PreForum Workshops and Site Visits
Diversity, Equity, Inclusion, and Racial Justice
Regional Food Ecology and Economy
Distribution on a Big Scale
Aero Farm and Veterans to Farmers
DJ Cavem Kick Off Performance
Is the “New West” A Better West?
Video of Keynote presentation
Diversification: It’s Not Just an Investment Strategy
Stronger Together: Partnering With Business
|All-Day Site Visits
The Arkansas River Valley (Rocky Ford)
Different Approaches Similar Goals: School Food Transformation
Building Community While Growing Food
Hunger and Health: Taking Action
Technology and Innovation Mixing with The Food System For Good
Healthy Farms and Healthy People: Opportunities To Align Food And Farm Policy With The Goal Of Healthier Americans
Public Narrative: Developing The Stories That Unify Our Work, Build Power, And Grow The Movement
The State Of Agricultural Water In Colorado And The West: Case Studies Of Innovative Partnerships
Evaluating Success: Innovative Evaluation Methods To Accurately Measure Success Among Community-Based, Grassroots Organizations
What’s Trade Got To Do With It? How Funders Can Help Stop Trade Pacts From Undermining Fair And Sustainable Food Systems
Pollinators, People, And Pesticides: Making Connections To Address Multiple Threats From Multiple Angles
The Secret To Building And Sustaining Health Food Access Community Initiatives–Older Adults!
A Roadmap For Sustaining City Food System Planning: How Can Funders Partner With Cities?
Making Change Through Independent Journalism
Soil Carbon Is A Critical Piece Of The Food System And Climate Puzzles
Working With Promotores To Incorporate The Voice Of The Latino Community Into The Food System Reform Movement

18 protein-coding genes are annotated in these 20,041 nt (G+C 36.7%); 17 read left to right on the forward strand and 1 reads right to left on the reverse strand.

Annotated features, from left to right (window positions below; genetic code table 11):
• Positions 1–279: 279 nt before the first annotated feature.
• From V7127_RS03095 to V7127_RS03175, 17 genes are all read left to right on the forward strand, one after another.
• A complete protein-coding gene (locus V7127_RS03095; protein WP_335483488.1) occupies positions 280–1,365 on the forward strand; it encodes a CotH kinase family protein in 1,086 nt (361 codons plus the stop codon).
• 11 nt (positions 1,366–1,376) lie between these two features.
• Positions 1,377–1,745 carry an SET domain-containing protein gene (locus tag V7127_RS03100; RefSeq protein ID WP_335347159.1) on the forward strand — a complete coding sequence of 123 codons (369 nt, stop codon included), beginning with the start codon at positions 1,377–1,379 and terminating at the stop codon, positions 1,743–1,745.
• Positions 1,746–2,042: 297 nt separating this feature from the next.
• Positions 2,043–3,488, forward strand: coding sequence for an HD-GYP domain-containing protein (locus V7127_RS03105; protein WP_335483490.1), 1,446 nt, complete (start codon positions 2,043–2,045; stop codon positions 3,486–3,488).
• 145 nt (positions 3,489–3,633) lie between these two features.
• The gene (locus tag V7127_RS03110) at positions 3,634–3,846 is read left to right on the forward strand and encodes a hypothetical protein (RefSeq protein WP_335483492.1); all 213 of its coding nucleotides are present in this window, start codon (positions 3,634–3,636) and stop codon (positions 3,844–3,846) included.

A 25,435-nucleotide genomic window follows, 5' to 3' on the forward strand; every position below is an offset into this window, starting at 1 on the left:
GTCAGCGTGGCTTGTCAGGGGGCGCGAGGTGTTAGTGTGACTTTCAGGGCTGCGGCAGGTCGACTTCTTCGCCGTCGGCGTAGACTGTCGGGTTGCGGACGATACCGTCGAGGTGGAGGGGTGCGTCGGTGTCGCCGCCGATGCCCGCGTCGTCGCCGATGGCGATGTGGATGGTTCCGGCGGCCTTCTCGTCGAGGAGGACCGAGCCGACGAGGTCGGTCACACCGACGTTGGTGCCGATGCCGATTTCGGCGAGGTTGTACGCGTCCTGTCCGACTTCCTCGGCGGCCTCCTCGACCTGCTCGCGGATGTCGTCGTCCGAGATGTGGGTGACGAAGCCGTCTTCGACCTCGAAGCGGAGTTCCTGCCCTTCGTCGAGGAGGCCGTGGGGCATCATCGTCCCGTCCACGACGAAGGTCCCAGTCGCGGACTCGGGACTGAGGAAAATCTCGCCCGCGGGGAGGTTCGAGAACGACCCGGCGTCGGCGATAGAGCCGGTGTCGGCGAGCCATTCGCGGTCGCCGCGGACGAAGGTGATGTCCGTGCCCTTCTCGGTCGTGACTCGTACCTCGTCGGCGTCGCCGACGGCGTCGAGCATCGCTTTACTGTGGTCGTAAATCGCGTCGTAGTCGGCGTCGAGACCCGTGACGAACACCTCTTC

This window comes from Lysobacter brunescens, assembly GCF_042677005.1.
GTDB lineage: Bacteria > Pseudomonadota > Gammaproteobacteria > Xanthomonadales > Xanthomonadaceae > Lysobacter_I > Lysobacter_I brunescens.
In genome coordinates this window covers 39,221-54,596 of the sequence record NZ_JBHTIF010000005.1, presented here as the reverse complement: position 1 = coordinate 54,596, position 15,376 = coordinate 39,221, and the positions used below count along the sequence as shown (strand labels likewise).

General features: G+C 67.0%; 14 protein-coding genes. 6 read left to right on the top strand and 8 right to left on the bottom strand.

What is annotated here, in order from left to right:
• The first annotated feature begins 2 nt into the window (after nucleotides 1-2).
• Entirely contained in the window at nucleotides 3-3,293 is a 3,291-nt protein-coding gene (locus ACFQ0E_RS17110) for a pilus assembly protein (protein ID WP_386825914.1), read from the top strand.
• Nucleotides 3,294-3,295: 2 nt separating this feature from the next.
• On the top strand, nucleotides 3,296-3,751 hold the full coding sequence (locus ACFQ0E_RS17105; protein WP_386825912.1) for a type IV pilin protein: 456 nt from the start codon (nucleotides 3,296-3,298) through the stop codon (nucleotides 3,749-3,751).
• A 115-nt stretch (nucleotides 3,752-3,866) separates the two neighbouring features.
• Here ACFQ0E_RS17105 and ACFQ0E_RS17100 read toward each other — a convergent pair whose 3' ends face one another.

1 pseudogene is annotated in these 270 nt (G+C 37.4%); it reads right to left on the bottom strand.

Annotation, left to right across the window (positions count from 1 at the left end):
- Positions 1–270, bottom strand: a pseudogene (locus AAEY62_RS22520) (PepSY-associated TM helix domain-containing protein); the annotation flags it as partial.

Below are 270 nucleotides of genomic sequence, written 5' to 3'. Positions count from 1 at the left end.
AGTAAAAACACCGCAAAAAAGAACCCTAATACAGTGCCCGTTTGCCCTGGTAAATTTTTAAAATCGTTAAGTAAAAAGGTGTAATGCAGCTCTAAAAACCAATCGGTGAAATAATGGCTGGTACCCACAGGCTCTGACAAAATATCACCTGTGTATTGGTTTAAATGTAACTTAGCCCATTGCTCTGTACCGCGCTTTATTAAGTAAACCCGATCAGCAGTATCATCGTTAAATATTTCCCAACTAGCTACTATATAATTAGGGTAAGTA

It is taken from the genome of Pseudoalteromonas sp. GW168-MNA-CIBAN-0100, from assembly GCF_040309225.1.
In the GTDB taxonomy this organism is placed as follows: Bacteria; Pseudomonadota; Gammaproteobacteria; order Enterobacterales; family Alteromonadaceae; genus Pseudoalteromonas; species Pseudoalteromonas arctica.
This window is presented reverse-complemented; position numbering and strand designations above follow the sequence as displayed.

Slow Money: Lessons At The Local And National Level
Funding And Evaluation For Collective Impact
The food systems puzzle contains a striking variety of pieces spanning disciplines, nations, and passions—but they must all fit together to create a cohesive, dynamic whole. We funders—including corporate foundations, governments, community foundations, individual donors, and family foundations—each bring a different perspective to this work, and we also know that we are stronger together.
Some of us use investment dollars to support food enterprise and build new infrastructure and markets, while others convene and build networks to support collaboration and community. Still others take on the thorny transnational issues of seed supply, genetic ownership, trade, and food aid. Our work includes grassroots, community, state, national, and global perspectives. We recognize the value of creative, responsive, and strategic funding.
Working together—whether as partners, collaborators, or cooperators—takes commitment and innovation. At SAFSF’s 2014 Annual Forum in Denver we will explore how the multiple puzzle pieces fit together and how funders and others can work together toward shared goals. Join us!